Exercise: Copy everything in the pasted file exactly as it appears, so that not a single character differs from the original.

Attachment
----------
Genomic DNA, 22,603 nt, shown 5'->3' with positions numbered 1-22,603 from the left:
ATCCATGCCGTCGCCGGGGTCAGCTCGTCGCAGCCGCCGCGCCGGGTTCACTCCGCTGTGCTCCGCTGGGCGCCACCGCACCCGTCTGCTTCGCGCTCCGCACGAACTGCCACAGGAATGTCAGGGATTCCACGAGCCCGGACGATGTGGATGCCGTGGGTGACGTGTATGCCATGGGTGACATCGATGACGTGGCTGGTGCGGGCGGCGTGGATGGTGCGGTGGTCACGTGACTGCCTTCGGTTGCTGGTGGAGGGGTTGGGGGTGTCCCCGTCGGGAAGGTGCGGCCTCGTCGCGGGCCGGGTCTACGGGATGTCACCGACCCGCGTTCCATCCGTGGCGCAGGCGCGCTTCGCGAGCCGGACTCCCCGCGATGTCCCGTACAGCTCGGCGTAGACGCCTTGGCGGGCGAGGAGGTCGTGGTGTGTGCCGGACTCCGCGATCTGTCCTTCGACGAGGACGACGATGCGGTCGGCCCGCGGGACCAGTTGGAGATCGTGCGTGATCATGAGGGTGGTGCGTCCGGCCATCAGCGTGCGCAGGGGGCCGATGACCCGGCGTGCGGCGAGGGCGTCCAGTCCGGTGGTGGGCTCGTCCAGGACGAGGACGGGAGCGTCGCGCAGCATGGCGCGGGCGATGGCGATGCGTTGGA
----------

Genomic DNA, 22,603 nt, shown 5'->3' with positions numbered 1-22,603 from the left:
ATCCATGCCGTCGCCGGGGTCAGCTCGTCGCAGCCGCCGCGCCGGGTTCACTCCGCTGTGCTCCGCTGGGCGCCACCGCACCCGTCTGCTTCGCGCTCCGCACGAACTGCCACAGGAATGTCAGGGATTCCACGAGCCCGGACGATGTGGATGCCGTGGGTGACGTGTATGCCATGGGTGACATCGATGACGTGGCTGGTGCGGGCGGCGTGGATGGTGCGGTGGTCACGTGACTGCCTTCGGTTGCTGGTGGAGGGGTTGGGGGTGTCCCCGTCGGGAAGGTGCGGCCTCGTCGCGGGCCGGGTCTACGGGATGTCACCGACCCGCGTTCCATCCGTGGCGCAGGCGCGCTTCGCGAGCCGGACTCCCCGCGATGTCCCGTACAGCTCGGCGTAGACGCCTTGGCGGGCGAGGAGGTCGTGGTGTGTGCCGGACTCCGCGATCTGTCCTTCGACGAGGACGACGATGCGGTCGGCCCGCGGGACCAGTTGGAGATCGTGCGTGATCATGAGGGTGGTGCGTCCGGCCATCAGCGTGCGCAGGGGGCCGATGACCCGGCGTGCGGCGAGGGCGTCCAGTCCGGTGGTGGGCTCGTCCAGGACGAGGACGGGAGCGTCGCGCAGCATGGCGCGGGCGATGGCGATGCGTTGGA